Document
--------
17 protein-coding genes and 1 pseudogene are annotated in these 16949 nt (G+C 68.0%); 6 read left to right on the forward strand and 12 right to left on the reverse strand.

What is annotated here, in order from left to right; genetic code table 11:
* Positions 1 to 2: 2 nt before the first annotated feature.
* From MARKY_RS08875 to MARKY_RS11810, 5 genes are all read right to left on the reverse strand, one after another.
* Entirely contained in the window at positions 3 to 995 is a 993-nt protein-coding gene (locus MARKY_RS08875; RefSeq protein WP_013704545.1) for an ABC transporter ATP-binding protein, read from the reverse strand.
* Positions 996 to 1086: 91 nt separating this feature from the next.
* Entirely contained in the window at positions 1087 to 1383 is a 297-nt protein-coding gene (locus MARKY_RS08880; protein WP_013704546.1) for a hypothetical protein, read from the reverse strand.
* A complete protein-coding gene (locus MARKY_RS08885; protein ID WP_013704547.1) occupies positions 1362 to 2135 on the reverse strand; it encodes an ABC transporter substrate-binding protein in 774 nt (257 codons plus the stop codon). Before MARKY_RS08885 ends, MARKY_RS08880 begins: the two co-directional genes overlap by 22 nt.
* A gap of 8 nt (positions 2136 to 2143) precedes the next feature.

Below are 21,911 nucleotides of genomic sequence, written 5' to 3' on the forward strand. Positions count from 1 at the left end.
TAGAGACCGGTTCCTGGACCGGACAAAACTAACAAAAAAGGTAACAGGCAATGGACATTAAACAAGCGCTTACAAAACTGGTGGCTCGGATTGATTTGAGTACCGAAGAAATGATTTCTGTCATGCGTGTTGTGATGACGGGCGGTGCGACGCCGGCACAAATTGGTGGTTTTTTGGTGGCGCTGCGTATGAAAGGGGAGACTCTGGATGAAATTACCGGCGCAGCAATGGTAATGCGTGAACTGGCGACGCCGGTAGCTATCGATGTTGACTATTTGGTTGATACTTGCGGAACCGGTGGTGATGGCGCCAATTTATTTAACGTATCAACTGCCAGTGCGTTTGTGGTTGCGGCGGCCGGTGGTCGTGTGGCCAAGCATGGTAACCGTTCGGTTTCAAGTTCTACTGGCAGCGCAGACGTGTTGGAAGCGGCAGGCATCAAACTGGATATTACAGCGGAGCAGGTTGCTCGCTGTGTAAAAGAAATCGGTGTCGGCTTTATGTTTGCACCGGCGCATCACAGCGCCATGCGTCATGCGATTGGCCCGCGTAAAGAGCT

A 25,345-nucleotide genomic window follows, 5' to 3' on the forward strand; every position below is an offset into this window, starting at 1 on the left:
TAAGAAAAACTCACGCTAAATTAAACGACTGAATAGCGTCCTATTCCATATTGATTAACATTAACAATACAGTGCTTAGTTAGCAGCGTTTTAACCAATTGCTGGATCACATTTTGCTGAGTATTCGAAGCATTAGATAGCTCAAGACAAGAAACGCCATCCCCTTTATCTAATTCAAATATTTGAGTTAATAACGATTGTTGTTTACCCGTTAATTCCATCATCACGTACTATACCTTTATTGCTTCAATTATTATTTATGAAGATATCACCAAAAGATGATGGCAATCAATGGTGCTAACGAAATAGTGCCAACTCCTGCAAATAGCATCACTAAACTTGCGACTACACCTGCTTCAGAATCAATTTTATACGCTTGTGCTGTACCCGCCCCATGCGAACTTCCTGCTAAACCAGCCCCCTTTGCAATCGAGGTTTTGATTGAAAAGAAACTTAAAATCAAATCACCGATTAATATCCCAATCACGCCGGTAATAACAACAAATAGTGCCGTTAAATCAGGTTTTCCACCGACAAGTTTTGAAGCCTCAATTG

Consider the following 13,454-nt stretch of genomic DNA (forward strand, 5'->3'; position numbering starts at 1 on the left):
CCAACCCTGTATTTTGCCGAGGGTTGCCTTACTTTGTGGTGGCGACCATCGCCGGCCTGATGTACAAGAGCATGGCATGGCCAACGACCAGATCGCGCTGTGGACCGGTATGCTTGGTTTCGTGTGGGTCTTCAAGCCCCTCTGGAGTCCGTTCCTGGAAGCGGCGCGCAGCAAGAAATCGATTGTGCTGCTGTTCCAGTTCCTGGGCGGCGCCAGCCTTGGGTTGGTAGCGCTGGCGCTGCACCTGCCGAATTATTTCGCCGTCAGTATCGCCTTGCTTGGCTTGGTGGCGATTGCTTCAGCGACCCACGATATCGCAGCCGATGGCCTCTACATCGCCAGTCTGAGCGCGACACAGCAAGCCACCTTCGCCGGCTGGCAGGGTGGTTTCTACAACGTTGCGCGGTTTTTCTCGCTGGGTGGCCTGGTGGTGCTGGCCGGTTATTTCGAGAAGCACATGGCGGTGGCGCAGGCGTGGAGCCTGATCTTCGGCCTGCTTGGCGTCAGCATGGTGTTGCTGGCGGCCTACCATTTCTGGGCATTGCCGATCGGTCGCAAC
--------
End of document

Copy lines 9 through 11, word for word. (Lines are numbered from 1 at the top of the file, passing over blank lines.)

* A gap of 8 nt (positions 2136 to 2143) precedes the next feature.

Below are 21,911 nucleotides of genomic sequence, written 5' to 3' on the forward strand. Positions count from 1 at the left end.
TAGAGACCGGTTCCTGGACCGGACAAAACTAACAAAAAAGGTAACAGGCAATGGACATTAAACAAGCGCTTACAAAACTGGTGGCTCGGATTGATTTGAGTACCGAAGAAATGATTTCTGTCATGCGTGTTGTGATGACGGGCGGTGCGACGCCGGCACAAATTGGTGGTTTTTTGGTGGCGCTGCGTATGAAAGGGGAGACTCTGGATGAAATTACCGGCGCAGCAATGGTAATGCGTGAACTGGCGACGCCGGTAGCTATCGATGTTGACTATTTGGTTGATACTTGCGGAACCGGTGGTGATGGCGCCAATTTATTTAACGTATCAACTGCCAGTGCGTTTGTGGTTGCGGCGGCCGGTGGTCGTGTGGCCAAGCATGGTAACCGTTCGGTTTCAAGTTCTACTGGCAGCGCAGACGTGTTGGAAGCGGCAGGCATCAAACTGGATATTACAGCGGAGCAGGTTGCTCGCTGTGTAAAAGAAATCGGTGTCGGCTTTATGTTTGCACCGGCGCATCACAGCGCCATGCGTCATGCGATTGGCCCGCGTAAAGAGCT